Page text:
Reduced rate of energy expenditure as a risk factor for body-weight gain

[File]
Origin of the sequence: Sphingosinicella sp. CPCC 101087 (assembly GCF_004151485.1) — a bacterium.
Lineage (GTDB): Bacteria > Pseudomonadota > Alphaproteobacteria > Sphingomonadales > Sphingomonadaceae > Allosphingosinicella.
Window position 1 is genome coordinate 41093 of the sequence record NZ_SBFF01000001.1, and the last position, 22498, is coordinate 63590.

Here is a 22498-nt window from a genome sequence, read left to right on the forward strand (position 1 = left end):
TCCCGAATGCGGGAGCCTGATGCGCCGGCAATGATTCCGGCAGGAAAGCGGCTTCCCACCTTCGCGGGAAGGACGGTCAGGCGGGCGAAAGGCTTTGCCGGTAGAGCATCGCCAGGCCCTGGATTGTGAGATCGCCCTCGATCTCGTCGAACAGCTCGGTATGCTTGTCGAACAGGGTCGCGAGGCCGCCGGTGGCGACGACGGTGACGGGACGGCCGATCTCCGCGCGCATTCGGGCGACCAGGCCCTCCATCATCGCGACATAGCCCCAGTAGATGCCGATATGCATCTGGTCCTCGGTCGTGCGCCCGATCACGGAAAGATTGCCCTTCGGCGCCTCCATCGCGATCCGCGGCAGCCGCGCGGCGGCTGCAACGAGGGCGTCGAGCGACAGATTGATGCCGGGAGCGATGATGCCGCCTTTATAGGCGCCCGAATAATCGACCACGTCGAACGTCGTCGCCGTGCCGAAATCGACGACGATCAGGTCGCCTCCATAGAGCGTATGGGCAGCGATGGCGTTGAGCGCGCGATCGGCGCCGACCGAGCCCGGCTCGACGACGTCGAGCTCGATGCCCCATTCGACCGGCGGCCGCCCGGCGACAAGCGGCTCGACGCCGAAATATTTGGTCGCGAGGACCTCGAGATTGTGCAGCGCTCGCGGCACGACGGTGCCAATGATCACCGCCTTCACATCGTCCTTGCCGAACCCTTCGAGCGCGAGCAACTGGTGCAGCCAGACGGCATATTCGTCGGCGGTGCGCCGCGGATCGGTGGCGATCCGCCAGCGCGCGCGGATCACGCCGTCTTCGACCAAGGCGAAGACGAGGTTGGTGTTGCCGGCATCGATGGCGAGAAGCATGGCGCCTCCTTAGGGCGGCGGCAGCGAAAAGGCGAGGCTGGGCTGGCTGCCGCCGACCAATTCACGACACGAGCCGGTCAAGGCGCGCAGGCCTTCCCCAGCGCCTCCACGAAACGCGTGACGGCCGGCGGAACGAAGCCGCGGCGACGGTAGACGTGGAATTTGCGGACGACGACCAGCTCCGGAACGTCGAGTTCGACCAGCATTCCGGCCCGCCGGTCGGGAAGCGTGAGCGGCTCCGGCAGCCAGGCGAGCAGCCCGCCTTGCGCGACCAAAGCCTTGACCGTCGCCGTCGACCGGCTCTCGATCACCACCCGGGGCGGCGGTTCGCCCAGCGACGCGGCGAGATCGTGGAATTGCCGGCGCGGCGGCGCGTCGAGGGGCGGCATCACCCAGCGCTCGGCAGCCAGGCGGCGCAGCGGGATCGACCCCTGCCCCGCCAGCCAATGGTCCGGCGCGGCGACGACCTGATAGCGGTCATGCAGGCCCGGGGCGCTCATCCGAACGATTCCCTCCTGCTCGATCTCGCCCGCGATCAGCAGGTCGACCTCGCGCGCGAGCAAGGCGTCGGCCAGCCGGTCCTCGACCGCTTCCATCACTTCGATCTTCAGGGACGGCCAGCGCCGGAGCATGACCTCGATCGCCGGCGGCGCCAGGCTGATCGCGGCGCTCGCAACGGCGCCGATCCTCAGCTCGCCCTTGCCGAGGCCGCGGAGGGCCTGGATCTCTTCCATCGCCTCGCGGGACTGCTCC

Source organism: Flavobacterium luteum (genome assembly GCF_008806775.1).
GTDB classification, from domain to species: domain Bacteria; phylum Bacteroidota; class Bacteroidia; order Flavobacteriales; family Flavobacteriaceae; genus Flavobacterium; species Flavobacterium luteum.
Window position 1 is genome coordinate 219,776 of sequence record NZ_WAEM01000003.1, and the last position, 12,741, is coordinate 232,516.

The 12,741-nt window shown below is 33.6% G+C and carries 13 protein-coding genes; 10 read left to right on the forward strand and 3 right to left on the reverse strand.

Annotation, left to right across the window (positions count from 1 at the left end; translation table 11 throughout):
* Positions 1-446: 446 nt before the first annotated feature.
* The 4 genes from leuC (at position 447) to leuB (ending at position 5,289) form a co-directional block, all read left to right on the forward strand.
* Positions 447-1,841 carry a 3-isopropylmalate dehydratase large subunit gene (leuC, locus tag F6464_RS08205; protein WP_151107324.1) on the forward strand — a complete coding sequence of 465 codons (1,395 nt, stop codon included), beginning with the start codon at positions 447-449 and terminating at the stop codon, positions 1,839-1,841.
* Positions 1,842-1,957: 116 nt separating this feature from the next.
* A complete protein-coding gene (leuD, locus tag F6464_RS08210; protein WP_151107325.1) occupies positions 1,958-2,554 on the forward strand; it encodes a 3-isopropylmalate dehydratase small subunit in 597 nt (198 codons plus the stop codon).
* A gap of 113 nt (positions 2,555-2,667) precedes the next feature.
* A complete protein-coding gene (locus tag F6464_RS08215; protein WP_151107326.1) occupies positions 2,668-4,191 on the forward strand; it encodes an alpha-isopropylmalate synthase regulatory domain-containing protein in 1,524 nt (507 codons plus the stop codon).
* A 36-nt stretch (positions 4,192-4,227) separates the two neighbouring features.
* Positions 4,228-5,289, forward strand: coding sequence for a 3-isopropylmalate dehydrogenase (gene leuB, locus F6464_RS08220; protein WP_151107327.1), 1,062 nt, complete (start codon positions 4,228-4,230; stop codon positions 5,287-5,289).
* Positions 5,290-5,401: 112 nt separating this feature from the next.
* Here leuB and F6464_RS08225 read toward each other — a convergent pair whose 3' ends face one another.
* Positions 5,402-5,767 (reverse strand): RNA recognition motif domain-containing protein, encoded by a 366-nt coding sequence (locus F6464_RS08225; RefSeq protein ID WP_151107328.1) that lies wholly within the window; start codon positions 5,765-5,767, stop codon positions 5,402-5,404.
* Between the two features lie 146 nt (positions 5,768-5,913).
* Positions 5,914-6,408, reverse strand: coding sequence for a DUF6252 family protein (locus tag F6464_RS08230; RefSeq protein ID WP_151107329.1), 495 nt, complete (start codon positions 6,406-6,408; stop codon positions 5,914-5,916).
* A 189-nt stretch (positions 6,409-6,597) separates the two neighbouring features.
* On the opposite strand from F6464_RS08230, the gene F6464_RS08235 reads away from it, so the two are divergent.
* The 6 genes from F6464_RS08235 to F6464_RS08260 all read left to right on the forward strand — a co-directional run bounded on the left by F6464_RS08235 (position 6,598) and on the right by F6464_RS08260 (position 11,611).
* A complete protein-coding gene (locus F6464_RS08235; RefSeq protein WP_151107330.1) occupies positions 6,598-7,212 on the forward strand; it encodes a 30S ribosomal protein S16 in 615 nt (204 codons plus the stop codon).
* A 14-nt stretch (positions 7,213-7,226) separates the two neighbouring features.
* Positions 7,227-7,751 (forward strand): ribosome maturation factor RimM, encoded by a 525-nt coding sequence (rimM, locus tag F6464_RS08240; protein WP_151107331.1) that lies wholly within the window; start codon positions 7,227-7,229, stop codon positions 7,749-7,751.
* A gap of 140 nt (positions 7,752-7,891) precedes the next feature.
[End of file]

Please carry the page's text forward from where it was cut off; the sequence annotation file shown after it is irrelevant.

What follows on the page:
The contribution of reduced energy expenditure to the development of obesity has been a point of controversy. We measured 24-hour energy expenditure (adjusted for body composition, age, and sex), in a respiratory chamber, in 95 southwestern American Indians. Energy expenditure correlated with the rate of change in body weight over a two-year follow-up period (r = -0.39, P 0.001). The estimated risk of gaining more than 7.5 kg in body weight was increased fourfold in persons with a low adjusted 24-hour energy expenditure (200 kcal per day below predicted values) as compared with persons with a high 24-hour energy expenditure (200 kcal per day above predicted values; P 0.01). In another 126 subjects, the adjusted metabolic rate at rest at the initial visit was also found to predict the gain in body weight over a four-year follow-up period. Wheb the 15 subjects who gained more than 10 kg were compared with the remaining 111 subjects, the initial mean (??SD) adjusted metabolic rate at rest was lower in those who gained weight (1694 ?? 103 vs. 1764 ?? 109 kcal per day; P 0.02) and increased to 1813 ??134 kcal per day (P 0.01) after a mean weight gain of 15.7 ?? 5.7 kg. In a group of 94 siblings from 36 families, values for adjusted 24-hour energy expenditure aggregated in families (intra-class correlation = 0.48). We conclude that a low rate of energy expenditure may contribute to the aggregation of obesity in families.